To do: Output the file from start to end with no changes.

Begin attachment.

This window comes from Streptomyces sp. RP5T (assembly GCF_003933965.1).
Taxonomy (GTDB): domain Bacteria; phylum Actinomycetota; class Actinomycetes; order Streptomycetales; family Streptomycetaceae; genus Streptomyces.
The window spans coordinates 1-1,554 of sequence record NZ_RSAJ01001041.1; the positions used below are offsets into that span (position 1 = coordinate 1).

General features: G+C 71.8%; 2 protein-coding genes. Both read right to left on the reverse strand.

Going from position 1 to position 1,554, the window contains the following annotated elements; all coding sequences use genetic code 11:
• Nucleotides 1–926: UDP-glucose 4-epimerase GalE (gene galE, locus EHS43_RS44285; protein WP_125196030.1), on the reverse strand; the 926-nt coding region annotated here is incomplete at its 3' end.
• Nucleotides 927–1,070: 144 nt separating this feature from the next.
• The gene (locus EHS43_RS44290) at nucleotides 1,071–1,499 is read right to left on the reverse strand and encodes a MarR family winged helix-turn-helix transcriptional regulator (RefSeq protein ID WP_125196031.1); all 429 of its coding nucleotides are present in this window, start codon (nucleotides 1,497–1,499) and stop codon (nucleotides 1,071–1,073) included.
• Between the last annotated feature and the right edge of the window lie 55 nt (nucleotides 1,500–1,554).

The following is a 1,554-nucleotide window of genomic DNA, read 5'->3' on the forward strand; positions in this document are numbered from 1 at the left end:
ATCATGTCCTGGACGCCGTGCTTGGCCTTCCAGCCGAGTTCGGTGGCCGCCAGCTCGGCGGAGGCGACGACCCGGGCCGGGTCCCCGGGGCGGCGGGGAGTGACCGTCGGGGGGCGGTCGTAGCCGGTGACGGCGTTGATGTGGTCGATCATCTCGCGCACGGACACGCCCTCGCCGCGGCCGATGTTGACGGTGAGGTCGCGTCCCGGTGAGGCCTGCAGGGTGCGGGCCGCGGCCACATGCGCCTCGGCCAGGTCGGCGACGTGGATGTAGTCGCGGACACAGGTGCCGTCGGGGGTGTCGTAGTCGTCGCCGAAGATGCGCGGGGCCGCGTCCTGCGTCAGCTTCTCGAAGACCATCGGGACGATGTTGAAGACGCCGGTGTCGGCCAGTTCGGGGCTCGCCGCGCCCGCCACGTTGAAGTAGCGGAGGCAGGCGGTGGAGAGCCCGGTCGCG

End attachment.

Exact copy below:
This window comes from Streptomyces sp. RP5T (assembly GCF_003933965.1).
Taxonomy (GTDB): domain Bacteria; phylum Actinomycetota; class Actinomycetes; order Streptomycetales; family Streptomycetaceae; genus Streptomyces.
The window spans coordinates 1-1,554 of sequence record NZ_RSAJ01001041.1; the positions used below are offsets into that span (position 1 = coordinate 1).

General features: G+C 71.8%; 2 protein-coding genes. Both read right to left on the reverse strand.

Going from position 1 to position 1,554, the window contains the following annotated elements; all coding sequences use genetic code 11:
• Nucleotides 1–926: UDP-glucose 4-epimerase GalE (gene galE, locus EHS43_RS44285; protein WP_125196030.1), on the reverse strand; the 926-nt coding region annotated here is incomplete at its 3' end.
• Nucleotides 927–1,070: 144 nt separating this feature from the next.
• The gene (locus EHS43_RS44290) at nucleotides 1,071–1,499 is read right to left on the reverse strand and encodes a MarR family winged helix-turn-helix transcriptional regulator (RefSeq protein ID WP_125196031.1); all 429 of its coding nucleotides are present in this window, start codon (nucleotides 1,497–1,499) and stop codon (nucleotides 1,071–1,073) included.
• Between the last annotated feature and the right edge of the window lie 55 nt (nucleotides 1,500–1,554).

The following is a 1,554-nucleotide window of genomic DNA, read 5'->3' on the forward strand; positions in this document are numbered from 1 at the left end:
ATCATGTCCTGGACGCCGTGCTTGGCCTTCCAGCCGAGTTCGGTGGCCGCCAGCTCGGCGGAGGCGACGACCCGGGCCGGGTCCCCGGGGCGGCGGGGAGTGACCGTCGGGGGGCGGTCGTAGCCGGTGACGGCGTTGATGTGGTCGATCATCTCGCGCACGGACACGCCCTCGCCGCGGCCGATGTTGACGGTGAGGTCGCGTCCCGGTGAGGCCTGCAGGGTGCGGGCCGCGGCCACATGCGCCTCGGCCAGGTCGGCGACGTGGATGTAGTCGCGGACACAGGTGCCGTCGGGGGTGTCGTAGTCGTCGCCGAAGATGCGCGGGGCCGCGTCCTGCGTCAGCTTCTCGAAGACCATCGGGACGATGTTGAAGACGCCGGTGTCGGCCAGTTCGGGGCTCGCCGCGCCCGCCACGTTGAAGTAGCGGAGGCAGGCGGTGGAGAGCCCGGTCGCG